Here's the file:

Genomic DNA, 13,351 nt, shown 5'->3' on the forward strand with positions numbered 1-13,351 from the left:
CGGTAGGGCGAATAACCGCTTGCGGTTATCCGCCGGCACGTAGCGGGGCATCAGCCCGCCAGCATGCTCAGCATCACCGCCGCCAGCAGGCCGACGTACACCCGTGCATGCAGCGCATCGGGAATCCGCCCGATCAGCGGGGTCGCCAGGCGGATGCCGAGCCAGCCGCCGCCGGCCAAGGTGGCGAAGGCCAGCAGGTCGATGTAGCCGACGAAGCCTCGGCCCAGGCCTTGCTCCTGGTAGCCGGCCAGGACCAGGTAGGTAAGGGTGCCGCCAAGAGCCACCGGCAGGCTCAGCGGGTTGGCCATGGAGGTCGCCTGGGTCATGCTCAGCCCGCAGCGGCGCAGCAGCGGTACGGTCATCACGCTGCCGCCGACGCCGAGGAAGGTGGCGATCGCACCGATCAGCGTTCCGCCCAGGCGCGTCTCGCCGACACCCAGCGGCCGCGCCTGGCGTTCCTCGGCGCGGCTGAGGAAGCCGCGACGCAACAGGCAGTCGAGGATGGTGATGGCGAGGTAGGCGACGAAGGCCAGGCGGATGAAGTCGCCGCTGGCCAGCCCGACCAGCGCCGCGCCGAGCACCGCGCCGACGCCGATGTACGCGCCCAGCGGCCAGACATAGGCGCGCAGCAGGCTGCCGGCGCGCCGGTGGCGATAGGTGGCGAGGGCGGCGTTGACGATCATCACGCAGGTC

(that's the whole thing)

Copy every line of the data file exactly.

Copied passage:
Genomic DNA, 13,351 nt, shown 5'->3' on the forward strand with positions numbered 1-13,351 from the left:
CGGTAGGGCGAATAACCGCTTGCGGTTATCCGCCGGCACGTAGCGGGGCATCAGCCCGCCAGCATGCTCAGCATCACCGCCGCCAGCAGGCCGACGTACACCCGTGCATGCAGCGCATCGGGAATCCGCCCGATCAGCGGGGTCGCCAGGCGGATGCCGAGCCAGCCGCCGCCGGCCAAGGTGGCGAAGGCCAGCAGGTCGATGTAGCCGACGAAGCCTCGGCCCAGGCCTTGCTCCTGGTAGCCGGCCAGGACCAGGTAGGTAAGGGTGCCGCCAAGAGCCACCGGCAGGCTCAGCGGGTTGGCCATGGAGGTCGCCTGGGTCATGCTCAGCCCGCAGCGGCGCAGCAGCGGTACGGTCATCACGCTGCCGCCGACGCCGAGGAAGGTGGCGATCGCACCGATCAGCGTTCCGCCCAGGCGCGTCTCGCCGACACCCAGCGGCCGCGCCTGGCGTTCCTCGGCGCGGCTGAGGAAGCCGCGACGCAACAGGCAGTCGAGGATGGTGATGGCGAGGTAGGCGACGAAGGCCAGGCGGATGAAGTCGCCGCTGGCCAGCCCGACCAGCGCCGCGCCGAGCACCGCGCCGACGCCGATGTACGCGCCCAGCGGCCAGACATAGGCGCGCAGCAGGCTGCCGGCGCGCCGGTGGCGATAGGTGGCGAGGGCGGCGTTGACGATCATCACGCAGGTC